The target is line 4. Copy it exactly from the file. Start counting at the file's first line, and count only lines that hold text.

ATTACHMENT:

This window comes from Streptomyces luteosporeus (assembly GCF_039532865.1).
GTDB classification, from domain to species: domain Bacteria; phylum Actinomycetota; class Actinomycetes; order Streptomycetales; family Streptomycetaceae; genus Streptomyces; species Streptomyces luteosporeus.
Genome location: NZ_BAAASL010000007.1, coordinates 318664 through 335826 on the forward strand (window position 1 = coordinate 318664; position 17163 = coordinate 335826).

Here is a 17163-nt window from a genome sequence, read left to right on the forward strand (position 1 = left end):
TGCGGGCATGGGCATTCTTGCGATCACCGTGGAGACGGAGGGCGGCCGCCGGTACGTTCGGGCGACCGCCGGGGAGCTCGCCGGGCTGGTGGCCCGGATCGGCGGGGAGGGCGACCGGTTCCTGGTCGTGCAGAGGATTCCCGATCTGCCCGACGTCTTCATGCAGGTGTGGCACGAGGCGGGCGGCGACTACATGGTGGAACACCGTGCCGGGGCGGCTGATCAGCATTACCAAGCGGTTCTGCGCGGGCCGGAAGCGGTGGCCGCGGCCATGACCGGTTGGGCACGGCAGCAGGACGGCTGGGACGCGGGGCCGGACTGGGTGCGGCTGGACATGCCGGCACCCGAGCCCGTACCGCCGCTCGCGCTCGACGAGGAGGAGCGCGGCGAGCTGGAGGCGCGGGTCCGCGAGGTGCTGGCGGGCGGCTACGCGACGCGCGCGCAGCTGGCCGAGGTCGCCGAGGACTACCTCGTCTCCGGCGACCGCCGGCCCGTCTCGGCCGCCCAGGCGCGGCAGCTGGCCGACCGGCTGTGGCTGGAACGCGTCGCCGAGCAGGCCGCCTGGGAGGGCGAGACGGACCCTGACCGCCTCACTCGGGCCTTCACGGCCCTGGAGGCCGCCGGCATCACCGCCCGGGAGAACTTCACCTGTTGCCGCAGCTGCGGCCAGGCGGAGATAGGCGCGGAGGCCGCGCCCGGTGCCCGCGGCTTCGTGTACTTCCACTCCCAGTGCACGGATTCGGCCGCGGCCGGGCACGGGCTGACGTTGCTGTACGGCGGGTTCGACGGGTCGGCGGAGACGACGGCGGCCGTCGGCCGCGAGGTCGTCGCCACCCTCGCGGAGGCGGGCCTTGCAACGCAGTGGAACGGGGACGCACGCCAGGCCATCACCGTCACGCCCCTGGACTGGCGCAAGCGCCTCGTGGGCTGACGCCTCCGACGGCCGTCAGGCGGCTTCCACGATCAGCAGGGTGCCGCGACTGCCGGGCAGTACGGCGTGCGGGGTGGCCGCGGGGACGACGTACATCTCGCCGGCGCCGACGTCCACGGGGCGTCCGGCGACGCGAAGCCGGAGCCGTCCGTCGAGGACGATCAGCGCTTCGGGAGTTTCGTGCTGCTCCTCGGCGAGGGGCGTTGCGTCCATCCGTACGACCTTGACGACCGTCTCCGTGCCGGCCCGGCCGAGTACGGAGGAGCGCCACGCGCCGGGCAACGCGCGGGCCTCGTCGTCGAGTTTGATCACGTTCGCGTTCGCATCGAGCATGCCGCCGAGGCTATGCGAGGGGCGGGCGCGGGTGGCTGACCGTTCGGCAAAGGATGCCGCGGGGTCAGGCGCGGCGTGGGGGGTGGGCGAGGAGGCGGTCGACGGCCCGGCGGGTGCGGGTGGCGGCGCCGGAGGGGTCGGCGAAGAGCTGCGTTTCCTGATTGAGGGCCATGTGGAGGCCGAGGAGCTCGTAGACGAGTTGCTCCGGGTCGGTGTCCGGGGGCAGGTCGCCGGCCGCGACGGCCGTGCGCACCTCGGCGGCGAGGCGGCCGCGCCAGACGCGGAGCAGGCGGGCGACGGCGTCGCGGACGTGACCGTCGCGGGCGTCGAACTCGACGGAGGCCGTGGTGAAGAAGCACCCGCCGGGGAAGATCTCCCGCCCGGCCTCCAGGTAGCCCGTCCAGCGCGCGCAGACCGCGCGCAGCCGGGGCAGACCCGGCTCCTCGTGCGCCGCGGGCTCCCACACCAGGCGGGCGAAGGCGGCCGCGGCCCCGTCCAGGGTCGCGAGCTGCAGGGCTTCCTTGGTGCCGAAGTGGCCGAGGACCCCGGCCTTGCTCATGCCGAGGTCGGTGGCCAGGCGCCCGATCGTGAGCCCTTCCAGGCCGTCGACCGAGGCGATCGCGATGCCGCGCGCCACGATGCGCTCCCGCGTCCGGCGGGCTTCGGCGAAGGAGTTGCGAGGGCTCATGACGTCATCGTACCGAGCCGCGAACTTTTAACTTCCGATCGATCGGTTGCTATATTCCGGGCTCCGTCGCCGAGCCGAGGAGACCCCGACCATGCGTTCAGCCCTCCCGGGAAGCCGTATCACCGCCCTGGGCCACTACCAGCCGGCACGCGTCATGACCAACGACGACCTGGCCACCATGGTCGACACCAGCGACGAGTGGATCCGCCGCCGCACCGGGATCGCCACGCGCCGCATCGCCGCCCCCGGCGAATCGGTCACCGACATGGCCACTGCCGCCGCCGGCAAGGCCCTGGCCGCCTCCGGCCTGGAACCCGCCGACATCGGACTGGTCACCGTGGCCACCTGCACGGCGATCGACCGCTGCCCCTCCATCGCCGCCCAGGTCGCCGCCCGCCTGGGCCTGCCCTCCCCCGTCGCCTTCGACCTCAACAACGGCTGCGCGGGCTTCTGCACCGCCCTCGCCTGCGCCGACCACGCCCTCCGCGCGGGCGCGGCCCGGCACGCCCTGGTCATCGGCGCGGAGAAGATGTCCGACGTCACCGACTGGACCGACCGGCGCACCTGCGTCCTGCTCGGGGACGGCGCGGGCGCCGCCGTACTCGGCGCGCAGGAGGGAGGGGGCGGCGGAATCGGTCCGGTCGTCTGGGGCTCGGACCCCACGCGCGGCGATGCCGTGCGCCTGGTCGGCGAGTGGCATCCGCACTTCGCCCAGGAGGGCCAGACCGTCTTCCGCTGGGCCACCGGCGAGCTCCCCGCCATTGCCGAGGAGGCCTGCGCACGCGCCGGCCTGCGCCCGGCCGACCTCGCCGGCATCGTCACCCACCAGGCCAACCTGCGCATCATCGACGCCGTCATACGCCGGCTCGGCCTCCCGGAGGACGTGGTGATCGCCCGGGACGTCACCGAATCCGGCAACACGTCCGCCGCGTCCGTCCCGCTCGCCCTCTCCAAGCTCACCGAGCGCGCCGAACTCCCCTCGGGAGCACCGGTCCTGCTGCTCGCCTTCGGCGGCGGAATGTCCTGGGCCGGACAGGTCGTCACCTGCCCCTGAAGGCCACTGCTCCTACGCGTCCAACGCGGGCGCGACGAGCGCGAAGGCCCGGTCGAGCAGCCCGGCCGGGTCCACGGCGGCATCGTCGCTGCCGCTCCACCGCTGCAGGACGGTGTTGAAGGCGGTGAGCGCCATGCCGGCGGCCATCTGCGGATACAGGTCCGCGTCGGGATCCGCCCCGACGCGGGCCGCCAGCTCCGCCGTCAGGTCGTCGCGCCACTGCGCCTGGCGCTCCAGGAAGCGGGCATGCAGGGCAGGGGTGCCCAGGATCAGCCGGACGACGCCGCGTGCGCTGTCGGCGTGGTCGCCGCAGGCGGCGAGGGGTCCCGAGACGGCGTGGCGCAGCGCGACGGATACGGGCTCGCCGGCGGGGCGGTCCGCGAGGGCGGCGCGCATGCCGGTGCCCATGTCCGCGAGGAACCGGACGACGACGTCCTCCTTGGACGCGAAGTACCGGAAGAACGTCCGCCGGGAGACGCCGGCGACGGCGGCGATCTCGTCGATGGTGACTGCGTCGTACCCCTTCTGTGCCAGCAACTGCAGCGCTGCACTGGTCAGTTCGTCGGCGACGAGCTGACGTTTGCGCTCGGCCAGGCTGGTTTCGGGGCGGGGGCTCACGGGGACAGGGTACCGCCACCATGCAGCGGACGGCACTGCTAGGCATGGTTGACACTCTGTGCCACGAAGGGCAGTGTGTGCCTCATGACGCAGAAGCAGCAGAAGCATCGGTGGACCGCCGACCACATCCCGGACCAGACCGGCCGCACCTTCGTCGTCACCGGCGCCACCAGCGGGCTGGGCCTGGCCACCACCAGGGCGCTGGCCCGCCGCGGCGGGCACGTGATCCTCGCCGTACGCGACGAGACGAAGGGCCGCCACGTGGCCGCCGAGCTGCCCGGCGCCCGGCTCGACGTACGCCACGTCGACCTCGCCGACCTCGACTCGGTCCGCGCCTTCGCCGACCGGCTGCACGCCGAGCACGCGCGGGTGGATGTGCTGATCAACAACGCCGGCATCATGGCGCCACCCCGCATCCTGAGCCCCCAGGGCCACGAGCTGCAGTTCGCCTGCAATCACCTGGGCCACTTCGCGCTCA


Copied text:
Here is a 17163-nt window from a genome sequence, read left to right on the forward strand (position 1 = left end):